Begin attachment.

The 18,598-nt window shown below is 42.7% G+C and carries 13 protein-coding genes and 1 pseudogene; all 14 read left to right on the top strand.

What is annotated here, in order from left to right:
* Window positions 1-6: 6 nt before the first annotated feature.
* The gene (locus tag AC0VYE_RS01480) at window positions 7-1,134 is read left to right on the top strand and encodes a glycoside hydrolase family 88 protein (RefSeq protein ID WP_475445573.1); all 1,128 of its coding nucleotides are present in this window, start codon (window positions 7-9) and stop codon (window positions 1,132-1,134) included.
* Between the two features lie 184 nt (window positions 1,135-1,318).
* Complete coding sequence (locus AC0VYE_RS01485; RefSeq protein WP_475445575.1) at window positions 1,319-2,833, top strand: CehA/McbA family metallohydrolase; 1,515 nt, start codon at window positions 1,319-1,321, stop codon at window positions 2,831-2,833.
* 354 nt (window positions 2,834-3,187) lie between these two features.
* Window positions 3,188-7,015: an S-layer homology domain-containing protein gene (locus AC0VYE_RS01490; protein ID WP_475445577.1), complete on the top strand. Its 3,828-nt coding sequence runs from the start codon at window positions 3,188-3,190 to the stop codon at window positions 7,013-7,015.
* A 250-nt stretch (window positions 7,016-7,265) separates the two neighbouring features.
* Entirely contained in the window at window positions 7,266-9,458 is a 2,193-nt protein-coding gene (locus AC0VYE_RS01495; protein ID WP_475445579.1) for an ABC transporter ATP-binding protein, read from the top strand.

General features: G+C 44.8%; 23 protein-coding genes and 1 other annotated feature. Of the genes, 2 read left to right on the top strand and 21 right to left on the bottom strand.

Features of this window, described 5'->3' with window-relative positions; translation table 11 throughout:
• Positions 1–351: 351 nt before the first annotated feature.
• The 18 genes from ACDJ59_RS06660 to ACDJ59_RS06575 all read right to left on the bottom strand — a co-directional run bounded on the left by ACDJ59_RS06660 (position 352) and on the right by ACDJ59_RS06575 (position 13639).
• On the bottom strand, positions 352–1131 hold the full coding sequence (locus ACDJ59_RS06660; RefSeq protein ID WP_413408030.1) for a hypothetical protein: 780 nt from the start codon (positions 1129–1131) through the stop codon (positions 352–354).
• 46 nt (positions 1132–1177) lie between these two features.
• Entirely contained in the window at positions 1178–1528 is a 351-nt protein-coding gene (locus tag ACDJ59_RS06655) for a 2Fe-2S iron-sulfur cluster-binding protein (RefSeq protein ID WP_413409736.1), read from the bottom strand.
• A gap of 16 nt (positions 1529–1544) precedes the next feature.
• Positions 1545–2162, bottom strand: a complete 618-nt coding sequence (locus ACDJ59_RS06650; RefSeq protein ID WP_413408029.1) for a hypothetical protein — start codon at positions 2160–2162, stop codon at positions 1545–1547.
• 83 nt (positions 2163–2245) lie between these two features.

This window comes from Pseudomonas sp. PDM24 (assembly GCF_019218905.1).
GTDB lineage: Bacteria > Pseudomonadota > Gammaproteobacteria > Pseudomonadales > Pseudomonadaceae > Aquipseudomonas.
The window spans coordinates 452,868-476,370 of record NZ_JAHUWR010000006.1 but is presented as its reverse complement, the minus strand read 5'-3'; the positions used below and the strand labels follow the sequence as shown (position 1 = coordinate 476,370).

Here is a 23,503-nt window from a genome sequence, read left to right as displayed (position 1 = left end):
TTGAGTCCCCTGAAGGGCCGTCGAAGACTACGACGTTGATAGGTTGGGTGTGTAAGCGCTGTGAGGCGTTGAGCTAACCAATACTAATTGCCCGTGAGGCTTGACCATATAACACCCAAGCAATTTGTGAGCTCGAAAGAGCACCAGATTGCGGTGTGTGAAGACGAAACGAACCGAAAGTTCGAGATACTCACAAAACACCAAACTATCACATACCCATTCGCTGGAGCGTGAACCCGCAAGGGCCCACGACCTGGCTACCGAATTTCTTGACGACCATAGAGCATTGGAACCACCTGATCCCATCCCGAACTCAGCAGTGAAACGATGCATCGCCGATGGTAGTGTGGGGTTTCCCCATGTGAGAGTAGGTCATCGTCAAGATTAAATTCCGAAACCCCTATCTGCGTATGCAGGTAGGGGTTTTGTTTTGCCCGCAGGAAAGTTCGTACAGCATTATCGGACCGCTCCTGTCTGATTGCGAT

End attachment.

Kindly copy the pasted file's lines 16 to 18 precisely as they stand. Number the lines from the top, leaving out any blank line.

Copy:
• 46 nt (positions 1132–1177) lie between these two features.
• Entirely contained in the window at positions 1178–1528 is a 351-nt protein-coding gene (locus tag ACDJ59_RS06655) for a 2Fe-2S iron-sulfur cluster-binding protein (RefSeq protein ID WP_413409736.1), read from the bottom strand.
• A gap of 16 nt (positions 1529–1544) precedes the next feature.